Perhaps most notably in this particular benefit of lemon balm is its potential impact against a specific kind of cancer known as glioblastoma multiforme. This fast-spreading cancer usually begins in the brain and has no known effective treatments. However, a 2014 study found that lemon balm essential oil caused apoptosis (spontaneous cell death) in these cancer cells and stopped the expression of a protein known as Multidrug Resistance Associated Protein 1 (MRP1). This is especially important, considering that MRP1 is partly responsible for the drug resistance cancers develop to traditional treatment methods, such as chemotherapy. (22)

Other studies have found lemon balm products to have apoptotic effects on other cancer cell lines, including a type of cancer affecting the organ lining separating the organ from the rest of the body, MCF-7 (a breast cancer cell line), a colorectal cancer cell line, the most common liver cancer cell and two different types of leukemia cells. (23)

In one study looking at how the antioxidants in lemon balm affect oxidative stress caused by low levels of radiation, lemon balm had remarkable results, including a significant improvement in blood levels of other antioxidant cells. A study that looked at supplementing the diet of medical professionals consistently exposed to low levels of radiation with lemon balm showed that it may be an effective way to protect them against unhealthy levels of oxidative stress. The study also showed lemon balm to naturally regulate a very important substance called superoxide dismutase. (24)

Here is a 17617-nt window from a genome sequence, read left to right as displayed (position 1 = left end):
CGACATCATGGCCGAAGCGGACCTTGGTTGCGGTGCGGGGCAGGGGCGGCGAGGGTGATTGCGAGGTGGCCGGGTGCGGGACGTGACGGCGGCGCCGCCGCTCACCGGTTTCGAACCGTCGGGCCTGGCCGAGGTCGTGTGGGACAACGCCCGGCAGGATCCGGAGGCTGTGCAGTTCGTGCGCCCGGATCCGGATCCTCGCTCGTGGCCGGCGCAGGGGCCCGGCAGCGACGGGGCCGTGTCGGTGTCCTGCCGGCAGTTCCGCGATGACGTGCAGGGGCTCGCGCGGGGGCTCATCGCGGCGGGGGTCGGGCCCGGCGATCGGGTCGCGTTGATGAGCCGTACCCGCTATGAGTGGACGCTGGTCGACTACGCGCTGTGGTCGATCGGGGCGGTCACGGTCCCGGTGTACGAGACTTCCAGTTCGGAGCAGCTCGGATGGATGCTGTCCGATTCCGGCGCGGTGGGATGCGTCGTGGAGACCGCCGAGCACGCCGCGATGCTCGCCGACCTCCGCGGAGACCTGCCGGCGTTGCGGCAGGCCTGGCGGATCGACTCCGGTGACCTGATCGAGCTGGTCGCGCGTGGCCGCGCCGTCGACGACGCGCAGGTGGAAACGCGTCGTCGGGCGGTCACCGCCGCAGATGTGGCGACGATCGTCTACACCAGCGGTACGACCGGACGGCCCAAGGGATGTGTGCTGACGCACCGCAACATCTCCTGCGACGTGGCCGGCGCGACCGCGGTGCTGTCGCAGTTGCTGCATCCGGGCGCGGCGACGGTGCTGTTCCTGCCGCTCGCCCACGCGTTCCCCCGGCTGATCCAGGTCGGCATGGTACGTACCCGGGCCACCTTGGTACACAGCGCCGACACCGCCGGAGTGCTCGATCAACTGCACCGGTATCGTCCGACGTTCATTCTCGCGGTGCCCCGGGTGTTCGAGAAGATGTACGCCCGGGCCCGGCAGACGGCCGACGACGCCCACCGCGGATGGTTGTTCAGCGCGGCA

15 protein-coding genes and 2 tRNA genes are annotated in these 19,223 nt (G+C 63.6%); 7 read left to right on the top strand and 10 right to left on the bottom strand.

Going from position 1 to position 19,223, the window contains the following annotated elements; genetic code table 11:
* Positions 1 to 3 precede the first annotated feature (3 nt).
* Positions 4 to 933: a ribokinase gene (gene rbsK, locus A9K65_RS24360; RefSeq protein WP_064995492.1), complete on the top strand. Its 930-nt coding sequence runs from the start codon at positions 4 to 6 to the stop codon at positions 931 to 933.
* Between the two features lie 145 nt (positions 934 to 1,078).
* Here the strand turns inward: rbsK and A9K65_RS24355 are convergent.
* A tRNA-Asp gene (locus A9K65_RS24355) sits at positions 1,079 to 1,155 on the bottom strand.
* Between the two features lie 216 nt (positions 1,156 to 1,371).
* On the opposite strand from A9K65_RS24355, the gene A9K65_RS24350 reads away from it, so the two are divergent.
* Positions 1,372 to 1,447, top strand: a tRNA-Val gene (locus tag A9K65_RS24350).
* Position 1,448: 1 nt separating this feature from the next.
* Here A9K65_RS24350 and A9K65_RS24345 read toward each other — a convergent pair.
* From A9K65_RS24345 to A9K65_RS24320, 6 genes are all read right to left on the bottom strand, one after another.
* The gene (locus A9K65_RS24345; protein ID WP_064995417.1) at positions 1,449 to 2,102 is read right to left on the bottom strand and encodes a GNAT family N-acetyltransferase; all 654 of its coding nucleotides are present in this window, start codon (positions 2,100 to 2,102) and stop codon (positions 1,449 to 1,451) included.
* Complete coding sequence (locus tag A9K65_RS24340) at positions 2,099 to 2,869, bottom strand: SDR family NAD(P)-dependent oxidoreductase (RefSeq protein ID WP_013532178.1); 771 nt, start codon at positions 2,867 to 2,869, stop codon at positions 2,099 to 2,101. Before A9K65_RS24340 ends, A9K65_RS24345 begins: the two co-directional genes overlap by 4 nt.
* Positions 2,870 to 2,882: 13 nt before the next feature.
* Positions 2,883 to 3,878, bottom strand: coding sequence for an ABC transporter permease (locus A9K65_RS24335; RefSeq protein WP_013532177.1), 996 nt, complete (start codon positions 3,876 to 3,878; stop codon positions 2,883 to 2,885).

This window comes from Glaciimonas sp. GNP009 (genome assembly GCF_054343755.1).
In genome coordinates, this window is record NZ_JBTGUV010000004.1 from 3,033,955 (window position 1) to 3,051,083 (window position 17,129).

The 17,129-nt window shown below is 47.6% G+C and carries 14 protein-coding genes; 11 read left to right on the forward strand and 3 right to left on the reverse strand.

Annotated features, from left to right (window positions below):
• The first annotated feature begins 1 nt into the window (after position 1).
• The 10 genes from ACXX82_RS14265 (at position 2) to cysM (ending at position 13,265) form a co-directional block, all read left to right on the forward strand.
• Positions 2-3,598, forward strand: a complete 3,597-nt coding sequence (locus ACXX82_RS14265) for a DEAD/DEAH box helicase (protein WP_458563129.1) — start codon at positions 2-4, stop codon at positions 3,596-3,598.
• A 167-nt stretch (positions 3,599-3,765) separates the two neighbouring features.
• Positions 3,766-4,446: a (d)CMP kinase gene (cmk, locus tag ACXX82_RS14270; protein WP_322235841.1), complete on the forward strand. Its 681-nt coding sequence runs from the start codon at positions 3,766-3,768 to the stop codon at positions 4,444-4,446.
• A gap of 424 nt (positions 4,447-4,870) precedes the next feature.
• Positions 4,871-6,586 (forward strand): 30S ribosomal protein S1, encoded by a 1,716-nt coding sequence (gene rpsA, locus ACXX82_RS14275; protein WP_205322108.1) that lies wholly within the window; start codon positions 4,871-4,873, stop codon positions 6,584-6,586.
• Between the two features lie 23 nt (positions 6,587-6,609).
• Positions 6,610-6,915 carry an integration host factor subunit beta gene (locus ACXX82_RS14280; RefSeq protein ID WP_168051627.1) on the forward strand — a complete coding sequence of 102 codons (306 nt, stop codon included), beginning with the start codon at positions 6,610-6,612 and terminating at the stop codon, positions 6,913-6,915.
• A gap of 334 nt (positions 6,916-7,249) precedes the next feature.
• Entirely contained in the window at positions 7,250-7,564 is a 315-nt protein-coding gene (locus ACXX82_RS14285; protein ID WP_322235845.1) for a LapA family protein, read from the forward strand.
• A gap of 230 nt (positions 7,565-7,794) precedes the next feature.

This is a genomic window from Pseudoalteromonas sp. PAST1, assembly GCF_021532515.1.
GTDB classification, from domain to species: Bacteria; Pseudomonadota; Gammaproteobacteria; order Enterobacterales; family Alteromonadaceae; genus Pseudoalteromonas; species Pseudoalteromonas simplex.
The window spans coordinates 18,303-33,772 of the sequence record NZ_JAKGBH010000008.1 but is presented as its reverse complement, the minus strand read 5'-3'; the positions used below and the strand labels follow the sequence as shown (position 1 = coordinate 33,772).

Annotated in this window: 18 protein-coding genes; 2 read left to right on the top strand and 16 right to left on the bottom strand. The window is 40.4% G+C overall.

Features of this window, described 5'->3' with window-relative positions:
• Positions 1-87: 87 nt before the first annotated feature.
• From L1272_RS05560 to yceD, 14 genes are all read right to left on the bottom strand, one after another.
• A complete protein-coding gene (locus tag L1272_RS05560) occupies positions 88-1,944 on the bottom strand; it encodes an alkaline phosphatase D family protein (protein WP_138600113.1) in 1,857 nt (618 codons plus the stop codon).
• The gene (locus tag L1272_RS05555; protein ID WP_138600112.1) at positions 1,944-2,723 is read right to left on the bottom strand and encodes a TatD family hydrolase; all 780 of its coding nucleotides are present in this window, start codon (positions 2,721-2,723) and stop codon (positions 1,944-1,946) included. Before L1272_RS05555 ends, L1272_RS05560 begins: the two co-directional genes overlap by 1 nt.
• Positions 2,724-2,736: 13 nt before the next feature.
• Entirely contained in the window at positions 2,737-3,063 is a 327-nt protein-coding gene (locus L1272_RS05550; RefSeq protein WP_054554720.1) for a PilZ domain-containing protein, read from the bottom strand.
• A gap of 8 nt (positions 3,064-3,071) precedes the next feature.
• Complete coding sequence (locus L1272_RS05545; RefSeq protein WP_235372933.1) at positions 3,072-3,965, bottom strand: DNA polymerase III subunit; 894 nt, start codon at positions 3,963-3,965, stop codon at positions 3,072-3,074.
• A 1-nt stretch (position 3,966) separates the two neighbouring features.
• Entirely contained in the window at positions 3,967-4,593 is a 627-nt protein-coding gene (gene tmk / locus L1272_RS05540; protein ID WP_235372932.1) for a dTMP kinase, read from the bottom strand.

This enzyme, known in short as SOD, is vital to understand in terms of oxidative stress because the naturally occurring SOD can cause a number of different types of cell damage. (25) However, it is possible to regulate it naturally, using substances such as lemon balm that keep it in check.

Lemon balm may also protect against neurodegenerative disorders caused by overexposure to manganese. (26)

In addition to providing antioxidant support, lemon balm oil also has the potential to act as an anti-inflammatory. Reducing chronic inflammation helps protect against disease and relieve pain. (27)

7. Can regulate overactive thyroid

Thyroid conditions affect more than 12 percent of the population of the United States, and one of the two common thyroid conditions, hyperthyroidism, can benefit from lemon balm.

Extract of lemon balm is one of the treatment methods that natural health practitioners tend to use when attempting to regulate overactive thyroid. Research suggests that these extracts stop the components that over-activate the thyroid from binding with the thyroid receptor, specifically in patients with Grave’s disease. (28)

8. May aid in digestion

Because of its antioxidant activity, lemon balm extract also has a potentially protective effect on your gastrointestinal system. One way it can help soothe digestive issues is by preventing gastric ulcers, although this has not been studied at length yet. (29) There is also some evidence that lemon balm, as well as peppermint and angelica root, may be extremely useful in creating herbal remedies for constipation. (30)

9. Naturally soothes PMS symptoms

According to a 2015 study, lemon balm (taken in capsule form) effectively reduced PMS symptoms in high school-aged women. (31)

History & Interesting Facts About Lemon Balm

The Latin term for lemon balm, Melissa officinalis, was derived from Greek. In Greek mythology, a nymph named Melissa shared the uses of honey with people she met. Honeybees are very attracted to the white flowers of the lemon balm plant, so the name fits.

In classic literature, characters often add lemon balm to wine or give it as a treatment for various illnesses, like high fevers. Others used it to treat wounds, bites and stings.